My mother would tell me, if a good idea goes in one ear and out of the other there must not be anything in its path to block it.
Procrustes—nicknamed the stretcher and the subduer—was an hotelier, well sort of. Procrustes’ problem was his bed, his iron bed. He told his invited guests that he only had one bed, and like Goldilocks, it turns out that his bed was always either too short or too long. I should let you know that Procrustes’ actually had two sizes of bed. That way he could ensure himself that his bed would never fit his guests.
He was not a very good host as his tendency towards sadism demonstrated. Once a person agreed to spend the night Procrustes’ task was to make sure his guests fit the bed. Those guests who were too tall were shortened; the shorter ones were stretched.
Something defined as Procrustean produces strict conformity by ruthless or arbitrary means.
Iron beds. HCAHPs. Strict conformity by ruthless—CMS penalties—or arbitrary means—thirty-two questions that do not begin to cover the breadth of a person’s experiences with a health system. Approaching it this way may make it seem everything is in harmony, and hospitals know they are all being held hostage to the same standards, no matter how wanting or abridged those standards may be.
For those who enjoy movies, one of my favorite lines comes from The City Slickers—we don’t know where we’re going but we’re making really good time. Aren’t we though.
What if CMS added a 33rd question to HCAHPs? The question asked of the patients—“What percentage of the time were all of the lights in your room working?” Indeed. Here’s what I think would happen. Press Ganey would sell you your data telling you just how many lights were not working. The Studer Group would offer coaching services about fixing the lights, and your hospital would form a committee to figure out how to raise your scores.
When it is spelled out like this it is easier to see the fallacy of confining yourselves to the responses of thirty-two survey questions as the sole determinant of how people perceive your hospital. Why not use twenty-nine? Why not one hundred and eight? Is every hospital identical? Can all of the important experiences be so nicely bundled and wrapped with a bow?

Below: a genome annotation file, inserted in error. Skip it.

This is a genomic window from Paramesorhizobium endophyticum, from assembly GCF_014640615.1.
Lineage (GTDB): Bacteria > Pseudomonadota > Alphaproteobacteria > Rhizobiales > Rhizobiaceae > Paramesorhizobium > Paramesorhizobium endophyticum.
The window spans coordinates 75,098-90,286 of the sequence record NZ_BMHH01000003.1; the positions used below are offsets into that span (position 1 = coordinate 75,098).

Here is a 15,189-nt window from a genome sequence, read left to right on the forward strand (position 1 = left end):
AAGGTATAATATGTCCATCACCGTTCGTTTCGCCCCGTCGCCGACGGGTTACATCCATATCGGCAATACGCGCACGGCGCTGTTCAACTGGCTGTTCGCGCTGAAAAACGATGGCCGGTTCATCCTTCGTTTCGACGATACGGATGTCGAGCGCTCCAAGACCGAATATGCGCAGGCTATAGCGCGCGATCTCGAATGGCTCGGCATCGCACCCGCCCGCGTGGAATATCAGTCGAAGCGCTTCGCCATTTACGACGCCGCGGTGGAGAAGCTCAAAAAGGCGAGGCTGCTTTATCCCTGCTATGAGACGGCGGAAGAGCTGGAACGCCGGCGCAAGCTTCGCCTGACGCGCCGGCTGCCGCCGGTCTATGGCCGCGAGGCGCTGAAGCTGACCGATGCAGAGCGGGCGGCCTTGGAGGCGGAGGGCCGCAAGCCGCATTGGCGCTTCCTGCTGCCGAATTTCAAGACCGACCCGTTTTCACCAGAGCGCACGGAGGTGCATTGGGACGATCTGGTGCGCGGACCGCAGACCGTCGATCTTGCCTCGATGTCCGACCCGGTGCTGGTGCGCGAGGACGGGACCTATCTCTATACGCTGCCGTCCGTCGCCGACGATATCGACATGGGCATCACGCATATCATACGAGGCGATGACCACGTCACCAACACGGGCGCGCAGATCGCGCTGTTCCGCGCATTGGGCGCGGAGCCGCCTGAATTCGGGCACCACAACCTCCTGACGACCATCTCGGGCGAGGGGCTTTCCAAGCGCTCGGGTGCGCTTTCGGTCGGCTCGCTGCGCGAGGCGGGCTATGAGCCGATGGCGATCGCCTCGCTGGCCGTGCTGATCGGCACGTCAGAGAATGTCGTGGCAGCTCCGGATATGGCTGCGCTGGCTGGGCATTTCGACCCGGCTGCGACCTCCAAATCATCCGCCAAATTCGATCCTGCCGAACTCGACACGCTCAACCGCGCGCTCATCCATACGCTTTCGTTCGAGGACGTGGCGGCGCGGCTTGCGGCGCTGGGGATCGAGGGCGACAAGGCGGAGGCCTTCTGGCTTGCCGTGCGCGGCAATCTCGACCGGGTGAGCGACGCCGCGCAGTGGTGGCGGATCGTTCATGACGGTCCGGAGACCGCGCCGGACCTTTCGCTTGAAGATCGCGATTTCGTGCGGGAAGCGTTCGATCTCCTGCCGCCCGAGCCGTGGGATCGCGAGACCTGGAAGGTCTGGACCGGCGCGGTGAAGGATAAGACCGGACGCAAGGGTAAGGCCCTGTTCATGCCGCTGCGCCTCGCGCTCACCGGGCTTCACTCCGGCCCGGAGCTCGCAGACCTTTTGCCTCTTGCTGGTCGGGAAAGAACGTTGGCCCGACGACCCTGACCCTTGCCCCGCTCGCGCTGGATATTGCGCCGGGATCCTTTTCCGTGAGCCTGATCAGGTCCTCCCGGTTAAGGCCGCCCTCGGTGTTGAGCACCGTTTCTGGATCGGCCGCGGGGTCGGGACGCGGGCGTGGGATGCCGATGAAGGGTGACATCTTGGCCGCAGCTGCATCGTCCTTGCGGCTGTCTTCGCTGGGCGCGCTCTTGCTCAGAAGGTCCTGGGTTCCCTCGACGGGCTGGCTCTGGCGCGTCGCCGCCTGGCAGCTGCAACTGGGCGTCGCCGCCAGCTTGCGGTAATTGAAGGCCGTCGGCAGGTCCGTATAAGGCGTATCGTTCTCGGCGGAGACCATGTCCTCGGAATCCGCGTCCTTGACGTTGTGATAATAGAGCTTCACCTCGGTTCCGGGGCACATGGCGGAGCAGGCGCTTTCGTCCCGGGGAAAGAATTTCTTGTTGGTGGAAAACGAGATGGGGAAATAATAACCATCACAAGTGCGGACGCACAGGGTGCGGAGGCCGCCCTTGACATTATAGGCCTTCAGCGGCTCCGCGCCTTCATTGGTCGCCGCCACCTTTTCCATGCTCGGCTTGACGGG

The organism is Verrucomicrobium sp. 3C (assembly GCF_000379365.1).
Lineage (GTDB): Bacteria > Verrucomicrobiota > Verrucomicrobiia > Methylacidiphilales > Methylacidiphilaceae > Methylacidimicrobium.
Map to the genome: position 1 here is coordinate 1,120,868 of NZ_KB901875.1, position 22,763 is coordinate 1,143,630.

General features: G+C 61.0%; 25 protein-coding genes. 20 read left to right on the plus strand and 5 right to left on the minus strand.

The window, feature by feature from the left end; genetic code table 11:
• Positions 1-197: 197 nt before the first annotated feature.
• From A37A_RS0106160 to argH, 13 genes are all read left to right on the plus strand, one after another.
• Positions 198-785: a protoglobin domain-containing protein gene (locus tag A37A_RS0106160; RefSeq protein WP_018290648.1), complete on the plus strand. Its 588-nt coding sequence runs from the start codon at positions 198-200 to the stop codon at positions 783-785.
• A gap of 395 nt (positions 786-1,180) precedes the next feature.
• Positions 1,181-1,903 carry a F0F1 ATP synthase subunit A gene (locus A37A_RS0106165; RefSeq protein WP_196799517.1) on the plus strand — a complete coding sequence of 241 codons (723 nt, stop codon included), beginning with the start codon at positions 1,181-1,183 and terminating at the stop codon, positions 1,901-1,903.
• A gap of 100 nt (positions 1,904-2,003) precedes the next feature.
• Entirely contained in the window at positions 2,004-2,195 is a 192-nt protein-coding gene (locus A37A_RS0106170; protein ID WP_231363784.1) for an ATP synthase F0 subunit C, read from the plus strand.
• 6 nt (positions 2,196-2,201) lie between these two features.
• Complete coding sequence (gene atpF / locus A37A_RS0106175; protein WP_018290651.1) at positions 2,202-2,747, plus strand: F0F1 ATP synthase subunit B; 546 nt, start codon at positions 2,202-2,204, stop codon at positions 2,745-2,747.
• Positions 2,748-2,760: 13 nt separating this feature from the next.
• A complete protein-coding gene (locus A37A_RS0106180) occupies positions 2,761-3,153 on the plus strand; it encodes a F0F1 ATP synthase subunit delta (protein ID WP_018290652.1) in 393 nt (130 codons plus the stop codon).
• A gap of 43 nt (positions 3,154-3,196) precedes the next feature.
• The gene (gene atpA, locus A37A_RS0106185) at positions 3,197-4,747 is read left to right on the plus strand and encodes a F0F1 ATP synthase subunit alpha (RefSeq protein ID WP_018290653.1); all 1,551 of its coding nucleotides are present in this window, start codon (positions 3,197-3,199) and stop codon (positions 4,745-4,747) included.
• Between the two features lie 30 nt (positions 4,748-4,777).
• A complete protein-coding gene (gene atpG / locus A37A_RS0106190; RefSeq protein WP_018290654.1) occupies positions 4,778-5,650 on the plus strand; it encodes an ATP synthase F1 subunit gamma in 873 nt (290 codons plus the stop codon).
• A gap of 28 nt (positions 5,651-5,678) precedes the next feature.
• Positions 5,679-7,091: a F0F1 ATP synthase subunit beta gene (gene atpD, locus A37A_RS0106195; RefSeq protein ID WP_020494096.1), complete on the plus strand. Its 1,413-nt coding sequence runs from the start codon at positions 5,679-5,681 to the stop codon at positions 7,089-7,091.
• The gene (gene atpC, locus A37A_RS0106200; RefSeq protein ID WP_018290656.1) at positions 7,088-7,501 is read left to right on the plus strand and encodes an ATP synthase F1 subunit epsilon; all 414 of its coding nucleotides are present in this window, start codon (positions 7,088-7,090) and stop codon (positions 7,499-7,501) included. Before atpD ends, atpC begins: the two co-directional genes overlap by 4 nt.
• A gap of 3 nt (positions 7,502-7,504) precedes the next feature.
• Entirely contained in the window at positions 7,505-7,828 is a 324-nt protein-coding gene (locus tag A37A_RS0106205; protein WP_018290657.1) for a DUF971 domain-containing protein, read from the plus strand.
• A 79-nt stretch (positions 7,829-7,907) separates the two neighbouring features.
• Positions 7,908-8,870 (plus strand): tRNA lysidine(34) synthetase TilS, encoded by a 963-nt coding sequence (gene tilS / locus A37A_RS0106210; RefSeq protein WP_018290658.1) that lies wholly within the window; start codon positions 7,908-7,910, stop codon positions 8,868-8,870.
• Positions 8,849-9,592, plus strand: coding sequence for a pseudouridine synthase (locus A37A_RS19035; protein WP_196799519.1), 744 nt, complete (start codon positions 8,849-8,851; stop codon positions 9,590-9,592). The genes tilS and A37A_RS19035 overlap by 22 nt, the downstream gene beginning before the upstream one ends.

Of course they cannot.
Think about access. Patient access. Family access. Physician access. HCAHPs do not address access. Is that because access has no bearing on the experience and satisfaction of patients and prospective patients? If access has a bearing, one might argue it has even a greater bearing than lights that always work, bathrooms that are always clean, noiseless hallways, and smiling staff. If people cannot access the hospital using the time and means of their choosing then it is not easy for them to do business with it.
Access should be scored as follows—A remarkable experience for every person every time on every device. Remarkable is easy to score. The score is binary, it was or it wasn’t. you do not put an initiative in place to take your remarkableness from a score of 7.23 to 7.33. you put an initiative in place to take it to remarkable.
Where does your hospital score on access with regard to being remarkable? What is your hospital doing to improve it?
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